South Korea's state-run pension fund actively exercised its voting rights this year opposing one out of 10 proposals at shareholders meeting, data showed Wednesday.
The National Pension Service (NPS), the operator of the fund, voted against 320, or 9.6 percent, out of 3,344 resolutions made this year at shareholders meetings of the companies it has invested in, according to the data compiled by industry tracker CEO Score.
The tally was based on the votes the NPS took part in at 654 shareholders meetings at 586 companies.
The fund had been casting more opposing votes in the past few years, accounting for 6.6 percent in 2009, 8.1 percent in 2010 and
7.0 percent in 2011. In 2012, the comparable figure was 17 percent but fell to 10.8 percent in 2013, earlier data showed. Last year, the figure stood at some 10 percent as well.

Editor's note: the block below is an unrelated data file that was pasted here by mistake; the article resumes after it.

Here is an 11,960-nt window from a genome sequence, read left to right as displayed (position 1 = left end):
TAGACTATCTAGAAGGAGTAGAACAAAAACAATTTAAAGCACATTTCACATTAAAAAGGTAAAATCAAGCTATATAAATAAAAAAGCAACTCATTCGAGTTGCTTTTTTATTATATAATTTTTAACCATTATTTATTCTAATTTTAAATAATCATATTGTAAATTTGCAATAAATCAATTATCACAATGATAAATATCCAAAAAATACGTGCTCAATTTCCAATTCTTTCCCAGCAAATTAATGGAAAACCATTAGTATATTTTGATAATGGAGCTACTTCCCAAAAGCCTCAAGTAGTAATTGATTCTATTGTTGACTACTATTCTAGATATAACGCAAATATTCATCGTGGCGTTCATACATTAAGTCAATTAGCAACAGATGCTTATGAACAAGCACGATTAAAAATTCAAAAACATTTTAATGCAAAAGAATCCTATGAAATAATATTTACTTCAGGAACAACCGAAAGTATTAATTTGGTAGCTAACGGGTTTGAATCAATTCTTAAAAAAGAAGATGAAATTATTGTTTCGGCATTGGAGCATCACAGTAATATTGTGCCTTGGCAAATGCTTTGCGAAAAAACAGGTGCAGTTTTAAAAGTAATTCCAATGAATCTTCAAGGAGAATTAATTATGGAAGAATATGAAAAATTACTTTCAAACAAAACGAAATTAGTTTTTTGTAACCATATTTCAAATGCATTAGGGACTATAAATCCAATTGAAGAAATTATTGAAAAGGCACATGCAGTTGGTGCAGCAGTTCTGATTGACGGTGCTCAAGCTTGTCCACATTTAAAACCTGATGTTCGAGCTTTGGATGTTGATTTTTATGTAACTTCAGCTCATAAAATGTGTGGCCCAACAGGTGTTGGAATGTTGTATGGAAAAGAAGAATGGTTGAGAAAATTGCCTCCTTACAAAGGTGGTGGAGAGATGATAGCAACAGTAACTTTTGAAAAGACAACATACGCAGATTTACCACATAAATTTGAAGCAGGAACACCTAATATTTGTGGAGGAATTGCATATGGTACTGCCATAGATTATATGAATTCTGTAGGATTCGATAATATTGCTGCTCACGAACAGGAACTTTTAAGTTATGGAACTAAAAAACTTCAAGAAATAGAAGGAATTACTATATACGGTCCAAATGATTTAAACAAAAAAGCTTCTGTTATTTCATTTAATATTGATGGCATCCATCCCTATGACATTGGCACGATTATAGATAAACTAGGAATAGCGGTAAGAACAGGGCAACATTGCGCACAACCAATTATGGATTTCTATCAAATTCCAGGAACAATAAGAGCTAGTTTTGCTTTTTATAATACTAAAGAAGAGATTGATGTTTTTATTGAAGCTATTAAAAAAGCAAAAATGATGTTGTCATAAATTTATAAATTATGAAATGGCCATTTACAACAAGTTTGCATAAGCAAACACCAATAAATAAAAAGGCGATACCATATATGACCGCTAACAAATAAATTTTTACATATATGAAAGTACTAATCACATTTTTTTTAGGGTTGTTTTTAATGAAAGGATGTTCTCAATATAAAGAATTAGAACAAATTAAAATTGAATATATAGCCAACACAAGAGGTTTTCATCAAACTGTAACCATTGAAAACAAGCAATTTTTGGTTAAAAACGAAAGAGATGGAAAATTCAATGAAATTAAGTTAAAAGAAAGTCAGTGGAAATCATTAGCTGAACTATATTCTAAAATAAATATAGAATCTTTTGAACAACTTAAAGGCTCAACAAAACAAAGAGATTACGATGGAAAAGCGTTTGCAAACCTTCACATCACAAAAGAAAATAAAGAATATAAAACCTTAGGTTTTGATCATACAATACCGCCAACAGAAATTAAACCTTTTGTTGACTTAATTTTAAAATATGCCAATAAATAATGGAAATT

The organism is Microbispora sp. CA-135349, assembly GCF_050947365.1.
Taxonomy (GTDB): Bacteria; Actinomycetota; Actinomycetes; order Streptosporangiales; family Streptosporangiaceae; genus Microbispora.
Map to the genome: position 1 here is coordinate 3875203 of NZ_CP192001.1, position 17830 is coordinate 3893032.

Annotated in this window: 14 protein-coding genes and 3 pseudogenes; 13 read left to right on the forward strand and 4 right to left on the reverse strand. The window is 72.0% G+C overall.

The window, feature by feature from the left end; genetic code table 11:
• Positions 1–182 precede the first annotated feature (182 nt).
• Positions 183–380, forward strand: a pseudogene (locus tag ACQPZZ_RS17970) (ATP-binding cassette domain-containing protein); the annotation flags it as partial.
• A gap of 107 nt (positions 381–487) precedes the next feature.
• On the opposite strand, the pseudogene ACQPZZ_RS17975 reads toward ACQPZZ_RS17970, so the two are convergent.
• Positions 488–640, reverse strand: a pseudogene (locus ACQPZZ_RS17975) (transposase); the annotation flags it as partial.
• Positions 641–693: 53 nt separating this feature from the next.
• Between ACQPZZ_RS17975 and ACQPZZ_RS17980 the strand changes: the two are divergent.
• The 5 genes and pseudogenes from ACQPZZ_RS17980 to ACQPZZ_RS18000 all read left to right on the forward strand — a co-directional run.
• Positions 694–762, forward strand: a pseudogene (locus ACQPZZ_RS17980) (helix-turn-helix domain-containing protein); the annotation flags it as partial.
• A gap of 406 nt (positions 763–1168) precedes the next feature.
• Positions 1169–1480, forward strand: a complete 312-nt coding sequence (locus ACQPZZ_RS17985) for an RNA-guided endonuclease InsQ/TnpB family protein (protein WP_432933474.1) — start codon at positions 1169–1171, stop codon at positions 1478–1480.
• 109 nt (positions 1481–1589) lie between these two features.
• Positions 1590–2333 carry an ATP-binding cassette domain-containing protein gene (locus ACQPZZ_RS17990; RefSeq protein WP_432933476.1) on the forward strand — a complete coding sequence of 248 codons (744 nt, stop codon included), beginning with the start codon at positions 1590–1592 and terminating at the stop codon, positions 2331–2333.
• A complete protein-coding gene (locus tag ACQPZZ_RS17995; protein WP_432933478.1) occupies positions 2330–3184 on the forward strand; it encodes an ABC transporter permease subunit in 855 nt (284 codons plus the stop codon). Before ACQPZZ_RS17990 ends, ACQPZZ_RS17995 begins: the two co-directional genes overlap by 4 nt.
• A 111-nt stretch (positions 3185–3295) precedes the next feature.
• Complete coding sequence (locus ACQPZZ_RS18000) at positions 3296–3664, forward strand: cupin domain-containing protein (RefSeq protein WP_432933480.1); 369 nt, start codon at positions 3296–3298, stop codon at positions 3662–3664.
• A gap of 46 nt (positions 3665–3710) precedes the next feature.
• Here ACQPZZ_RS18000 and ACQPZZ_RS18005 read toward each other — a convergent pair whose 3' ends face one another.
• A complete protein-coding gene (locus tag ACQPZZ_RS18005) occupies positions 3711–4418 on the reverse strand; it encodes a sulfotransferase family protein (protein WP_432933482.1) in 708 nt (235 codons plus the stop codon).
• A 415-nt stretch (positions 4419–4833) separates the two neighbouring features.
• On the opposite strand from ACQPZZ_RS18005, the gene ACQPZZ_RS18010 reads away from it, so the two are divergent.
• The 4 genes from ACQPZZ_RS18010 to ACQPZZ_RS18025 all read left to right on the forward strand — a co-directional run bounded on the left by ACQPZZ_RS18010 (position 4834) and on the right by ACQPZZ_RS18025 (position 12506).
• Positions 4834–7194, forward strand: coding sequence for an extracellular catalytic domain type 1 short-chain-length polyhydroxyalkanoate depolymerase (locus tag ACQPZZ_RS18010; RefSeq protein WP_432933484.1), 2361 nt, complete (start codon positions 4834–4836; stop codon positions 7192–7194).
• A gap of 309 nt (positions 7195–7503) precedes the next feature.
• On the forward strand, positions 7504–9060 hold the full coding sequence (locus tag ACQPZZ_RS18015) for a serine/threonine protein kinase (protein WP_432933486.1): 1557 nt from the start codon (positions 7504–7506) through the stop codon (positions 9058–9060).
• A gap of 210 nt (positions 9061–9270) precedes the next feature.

The dissenting votes were mostly on dividend payment and the re-election of executives as board members and auditors, according to the data.
Also, the NPS' dissenting vote rate at the country's top 10 conglomerates remained relatively low at 7.5 percent, the data showed.
The NPS is South Korea's largest institutional investor and holds a major stake in many blue chip Korean companies.
The fund operator has been increasingly under pressure to help rein in malpractices at major firms it invests in, and its role increased in voting against the re-election of chiefs of family-run conglomerates to company boards.
The Park Geun-hye administration has been seeking to overhaul the corporate governance structure and stressed the need to bolster the national pension fund's voting rights.
The NPS' investment reached 511 trillion won ($437 billion) at the end of last year. The figure includes 94.9 trillion won worth of local stocks, 69.9 trillion won for overseas stocks and 268.6 trillion won in domestic bonds. (Yonhap)